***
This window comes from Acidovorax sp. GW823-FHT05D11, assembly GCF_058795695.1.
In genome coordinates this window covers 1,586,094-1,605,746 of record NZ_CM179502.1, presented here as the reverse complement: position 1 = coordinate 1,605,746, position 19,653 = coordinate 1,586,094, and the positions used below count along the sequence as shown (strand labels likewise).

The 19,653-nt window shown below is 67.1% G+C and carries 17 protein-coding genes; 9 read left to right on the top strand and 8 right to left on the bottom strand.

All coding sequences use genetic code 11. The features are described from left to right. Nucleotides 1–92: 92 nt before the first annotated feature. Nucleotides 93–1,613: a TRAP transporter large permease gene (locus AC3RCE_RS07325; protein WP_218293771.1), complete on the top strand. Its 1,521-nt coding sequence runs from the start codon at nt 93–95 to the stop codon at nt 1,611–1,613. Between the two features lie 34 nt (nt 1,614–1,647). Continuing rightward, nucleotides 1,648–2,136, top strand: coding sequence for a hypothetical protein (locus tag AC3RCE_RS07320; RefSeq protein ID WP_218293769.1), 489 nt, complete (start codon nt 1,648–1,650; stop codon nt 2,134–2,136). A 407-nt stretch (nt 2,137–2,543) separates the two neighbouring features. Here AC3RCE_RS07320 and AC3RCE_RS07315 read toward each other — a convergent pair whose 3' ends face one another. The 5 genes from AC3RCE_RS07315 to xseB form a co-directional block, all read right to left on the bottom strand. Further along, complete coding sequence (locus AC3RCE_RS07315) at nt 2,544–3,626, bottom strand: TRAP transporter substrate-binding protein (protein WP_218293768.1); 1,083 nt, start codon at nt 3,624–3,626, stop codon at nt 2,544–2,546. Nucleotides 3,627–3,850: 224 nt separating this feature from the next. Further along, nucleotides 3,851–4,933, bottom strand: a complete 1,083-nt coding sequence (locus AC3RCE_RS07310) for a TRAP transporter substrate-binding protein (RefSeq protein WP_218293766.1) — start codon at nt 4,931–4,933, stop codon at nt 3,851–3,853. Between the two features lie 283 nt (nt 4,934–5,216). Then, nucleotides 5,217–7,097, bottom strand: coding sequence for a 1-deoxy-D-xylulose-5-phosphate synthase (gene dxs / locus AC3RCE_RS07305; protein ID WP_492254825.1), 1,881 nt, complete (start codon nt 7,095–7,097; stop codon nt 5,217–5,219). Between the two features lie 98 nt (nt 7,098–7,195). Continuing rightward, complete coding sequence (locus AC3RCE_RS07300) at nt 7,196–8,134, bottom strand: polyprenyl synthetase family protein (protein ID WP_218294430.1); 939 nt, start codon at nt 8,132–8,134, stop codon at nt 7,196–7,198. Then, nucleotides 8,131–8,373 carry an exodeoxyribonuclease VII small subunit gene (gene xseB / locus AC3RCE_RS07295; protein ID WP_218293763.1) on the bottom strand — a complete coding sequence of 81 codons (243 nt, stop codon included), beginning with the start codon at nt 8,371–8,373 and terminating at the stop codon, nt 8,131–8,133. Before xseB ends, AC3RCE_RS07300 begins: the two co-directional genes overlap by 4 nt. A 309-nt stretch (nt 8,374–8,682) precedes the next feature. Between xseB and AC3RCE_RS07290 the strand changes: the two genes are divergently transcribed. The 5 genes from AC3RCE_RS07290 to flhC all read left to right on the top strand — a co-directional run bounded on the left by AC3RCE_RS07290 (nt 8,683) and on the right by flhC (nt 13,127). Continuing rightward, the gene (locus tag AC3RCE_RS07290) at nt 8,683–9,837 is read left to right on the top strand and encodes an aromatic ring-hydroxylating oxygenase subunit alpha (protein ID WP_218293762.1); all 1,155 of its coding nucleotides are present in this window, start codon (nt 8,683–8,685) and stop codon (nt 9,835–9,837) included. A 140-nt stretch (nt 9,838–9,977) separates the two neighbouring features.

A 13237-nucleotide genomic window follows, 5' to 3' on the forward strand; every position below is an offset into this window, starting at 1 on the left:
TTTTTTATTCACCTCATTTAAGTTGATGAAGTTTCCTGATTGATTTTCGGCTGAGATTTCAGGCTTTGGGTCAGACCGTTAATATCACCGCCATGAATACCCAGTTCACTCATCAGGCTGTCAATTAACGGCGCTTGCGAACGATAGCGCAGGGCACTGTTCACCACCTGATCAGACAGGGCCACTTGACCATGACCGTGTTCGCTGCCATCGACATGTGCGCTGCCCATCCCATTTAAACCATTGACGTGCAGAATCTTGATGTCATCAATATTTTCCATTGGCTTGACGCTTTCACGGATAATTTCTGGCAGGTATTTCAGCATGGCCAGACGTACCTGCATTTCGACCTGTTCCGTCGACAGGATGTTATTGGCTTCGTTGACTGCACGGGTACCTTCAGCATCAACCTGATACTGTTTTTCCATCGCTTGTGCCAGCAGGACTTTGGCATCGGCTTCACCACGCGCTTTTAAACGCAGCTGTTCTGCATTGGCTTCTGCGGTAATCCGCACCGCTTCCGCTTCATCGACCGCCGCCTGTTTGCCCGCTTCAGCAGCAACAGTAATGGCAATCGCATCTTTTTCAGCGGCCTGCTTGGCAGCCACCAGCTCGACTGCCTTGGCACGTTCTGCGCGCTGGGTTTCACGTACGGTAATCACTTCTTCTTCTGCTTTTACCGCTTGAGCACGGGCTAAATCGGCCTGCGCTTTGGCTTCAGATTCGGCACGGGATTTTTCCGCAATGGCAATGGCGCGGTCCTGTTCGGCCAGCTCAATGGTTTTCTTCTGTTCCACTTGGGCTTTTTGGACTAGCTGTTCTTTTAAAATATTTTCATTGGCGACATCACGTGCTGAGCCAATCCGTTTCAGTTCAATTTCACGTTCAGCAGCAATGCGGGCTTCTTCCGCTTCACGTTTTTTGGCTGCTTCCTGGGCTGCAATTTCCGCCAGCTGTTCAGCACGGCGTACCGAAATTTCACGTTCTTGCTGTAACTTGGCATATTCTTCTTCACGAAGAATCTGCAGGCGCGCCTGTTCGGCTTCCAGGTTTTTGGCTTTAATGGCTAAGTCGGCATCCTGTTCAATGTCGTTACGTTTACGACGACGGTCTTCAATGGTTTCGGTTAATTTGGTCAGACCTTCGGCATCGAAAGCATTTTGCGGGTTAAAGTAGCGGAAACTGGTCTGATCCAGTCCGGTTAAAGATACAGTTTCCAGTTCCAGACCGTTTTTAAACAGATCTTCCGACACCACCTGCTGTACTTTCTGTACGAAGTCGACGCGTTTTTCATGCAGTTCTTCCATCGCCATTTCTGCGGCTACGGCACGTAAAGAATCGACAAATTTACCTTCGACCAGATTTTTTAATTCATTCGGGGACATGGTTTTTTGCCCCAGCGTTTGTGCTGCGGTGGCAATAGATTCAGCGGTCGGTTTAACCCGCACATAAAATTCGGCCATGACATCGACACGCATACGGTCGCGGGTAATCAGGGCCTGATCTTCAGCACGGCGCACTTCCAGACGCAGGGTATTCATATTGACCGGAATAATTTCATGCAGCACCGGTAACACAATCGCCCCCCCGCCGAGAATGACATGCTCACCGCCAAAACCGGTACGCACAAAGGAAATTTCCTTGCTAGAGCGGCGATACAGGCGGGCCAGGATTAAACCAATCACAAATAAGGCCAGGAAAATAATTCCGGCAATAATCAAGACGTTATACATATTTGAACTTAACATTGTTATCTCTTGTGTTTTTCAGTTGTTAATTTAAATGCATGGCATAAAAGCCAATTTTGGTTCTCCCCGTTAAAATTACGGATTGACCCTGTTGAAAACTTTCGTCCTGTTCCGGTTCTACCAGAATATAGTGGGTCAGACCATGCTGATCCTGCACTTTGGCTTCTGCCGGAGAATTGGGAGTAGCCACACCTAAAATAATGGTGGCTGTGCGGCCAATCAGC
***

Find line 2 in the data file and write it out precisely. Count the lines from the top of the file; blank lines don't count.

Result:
In genome coordinates this window covers 1,586,094-1,605,746 of record NZ_CM179502.1, presented here as the reverse complement: position 1 = coordinate 1,605,746, position 19,653 = coordinate 1,586,094, and the positions used below count along the sequence as shown (strand labels likewise).